Transplant surgery is one of the great successes of modern medicine – but what happens to the patient afterwards? Surgeons have recognised there is a risk of kidney (renal) failure, but they haven’t known the extent of the problem.
A new study has finally given them the answer. Up to 21 per cent of transplant patients will suffer kidney failure, often fatally, researchers from Michigan University have discovered.
They analysed the records of 69,321 people who had a non-renal transplant in the USA between 1990 and 2000. Chronic renal failure occurred in 11,426 patients – or 16.5 per cent – within three years of surgery and, of these, nearly 29 per cent needed dialysis or a renal transplant. Strangely, the researchers did not reveal how many patients died, but stated that the mortality risk rose by over four times after transplant surgery.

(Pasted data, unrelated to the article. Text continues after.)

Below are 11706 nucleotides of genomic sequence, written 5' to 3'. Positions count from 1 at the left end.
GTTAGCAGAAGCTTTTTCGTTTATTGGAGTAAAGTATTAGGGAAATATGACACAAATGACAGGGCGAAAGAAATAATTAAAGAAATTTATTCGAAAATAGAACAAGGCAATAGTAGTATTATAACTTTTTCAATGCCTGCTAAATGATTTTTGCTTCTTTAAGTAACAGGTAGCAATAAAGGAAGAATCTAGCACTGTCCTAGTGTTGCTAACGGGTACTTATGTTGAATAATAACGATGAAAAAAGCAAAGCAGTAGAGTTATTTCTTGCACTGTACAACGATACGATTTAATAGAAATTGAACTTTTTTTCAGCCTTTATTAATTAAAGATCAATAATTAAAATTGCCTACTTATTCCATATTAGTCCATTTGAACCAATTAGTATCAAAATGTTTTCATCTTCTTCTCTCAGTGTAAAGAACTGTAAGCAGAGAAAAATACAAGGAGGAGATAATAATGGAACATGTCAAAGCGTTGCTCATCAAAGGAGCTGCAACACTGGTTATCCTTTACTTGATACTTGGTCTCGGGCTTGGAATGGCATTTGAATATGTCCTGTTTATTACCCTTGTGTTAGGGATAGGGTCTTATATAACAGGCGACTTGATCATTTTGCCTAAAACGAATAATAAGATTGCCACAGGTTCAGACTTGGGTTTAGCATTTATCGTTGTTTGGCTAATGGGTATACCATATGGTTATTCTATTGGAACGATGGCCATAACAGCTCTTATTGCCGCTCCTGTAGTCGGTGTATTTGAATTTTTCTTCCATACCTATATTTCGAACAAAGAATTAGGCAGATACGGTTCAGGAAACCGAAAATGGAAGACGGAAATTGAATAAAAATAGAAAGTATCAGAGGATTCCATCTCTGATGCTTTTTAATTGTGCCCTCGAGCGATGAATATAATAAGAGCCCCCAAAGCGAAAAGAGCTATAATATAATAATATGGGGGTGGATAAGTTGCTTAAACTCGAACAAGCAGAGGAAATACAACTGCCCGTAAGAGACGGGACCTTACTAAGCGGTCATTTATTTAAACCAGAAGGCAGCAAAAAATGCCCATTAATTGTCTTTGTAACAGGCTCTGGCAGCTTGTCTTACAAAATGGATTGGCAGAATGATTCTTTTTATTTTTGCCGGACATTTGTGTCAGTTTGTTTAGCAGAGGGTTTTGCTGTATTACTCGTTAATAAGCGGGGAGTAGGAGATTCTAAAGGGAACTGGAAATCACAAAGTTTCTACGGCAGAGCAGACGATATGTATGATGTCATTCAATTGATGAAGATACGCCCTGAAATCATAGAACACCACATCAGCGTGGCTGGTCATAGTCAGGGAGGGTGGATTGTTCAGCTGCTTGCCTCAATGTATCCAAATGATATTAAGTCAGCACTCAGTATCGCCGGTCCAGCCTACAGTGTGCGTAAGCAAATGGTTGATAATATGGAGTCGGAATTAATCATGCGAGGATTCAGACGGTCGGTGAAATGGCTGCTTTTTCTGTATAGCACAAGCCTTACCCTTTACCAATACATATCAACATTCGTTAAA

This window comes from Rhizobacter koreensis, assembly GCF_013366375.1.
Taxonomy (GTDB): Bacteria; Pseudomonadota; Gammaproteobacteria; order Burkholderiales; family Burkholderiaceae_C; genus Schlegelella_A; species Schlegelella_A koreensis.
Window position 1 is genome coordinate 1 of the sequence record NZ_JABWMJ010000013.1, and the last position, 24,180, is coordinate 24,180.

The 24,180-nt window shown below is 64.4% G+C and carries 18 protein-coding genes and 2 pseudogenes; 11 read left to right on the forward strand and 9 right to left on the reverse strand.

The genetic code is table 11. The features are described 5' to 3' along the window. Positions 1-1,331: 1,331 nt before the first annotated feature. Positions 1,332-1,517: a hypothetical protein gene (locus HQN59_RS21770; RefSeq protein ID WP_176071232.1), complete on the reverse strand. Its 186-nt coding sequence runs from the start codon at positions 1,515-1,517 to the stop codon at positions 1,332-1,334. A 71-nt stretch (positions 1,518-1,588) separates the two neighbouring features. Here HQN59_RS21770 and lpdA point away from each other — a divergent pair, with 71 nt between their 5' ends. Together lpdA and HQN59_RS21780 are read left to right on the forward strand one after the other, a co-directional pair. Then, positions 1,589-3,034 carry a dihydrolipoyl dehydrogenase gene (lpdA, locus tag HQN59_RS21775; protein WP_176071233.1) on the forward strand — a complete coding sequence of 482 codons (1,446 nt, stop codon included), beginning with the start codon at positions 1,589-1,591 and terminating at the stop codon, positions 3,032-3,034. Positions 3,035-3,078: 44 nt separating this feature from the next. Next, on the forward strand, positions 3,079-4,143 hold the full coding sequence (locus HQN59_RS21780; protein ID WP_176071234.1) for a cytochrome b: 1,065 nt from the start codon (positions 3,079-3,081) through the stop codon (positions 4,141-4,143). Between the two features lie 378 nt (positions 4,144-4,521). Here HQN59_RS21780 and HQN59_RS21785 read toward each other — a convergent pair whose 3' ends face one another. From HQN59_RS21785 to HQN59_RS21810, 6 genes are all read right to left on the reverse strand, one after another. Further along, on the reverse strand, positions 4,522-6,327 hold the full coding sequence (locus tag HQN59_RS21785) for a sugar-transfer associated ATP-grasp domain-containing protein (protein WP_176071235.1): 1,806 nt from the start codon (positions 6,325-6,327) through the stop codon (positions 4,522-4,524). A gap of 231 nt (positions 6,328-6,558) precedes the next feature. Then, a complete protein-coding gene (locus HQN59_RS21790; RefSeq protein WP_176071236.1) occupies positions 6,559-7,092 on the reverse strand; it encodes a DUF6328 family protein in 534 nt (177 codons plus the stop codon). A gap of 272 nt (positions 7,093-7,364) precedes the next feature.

Renal failure at five years depended on the type of transplant: just 6.9 per cent of patients who had a heart-lung transplant suffered kidney failure, but this rose to 21.3 per cent among intestine-transplant patients.
(Source: New England Journal of Medicine, 2003; 349: 931-40).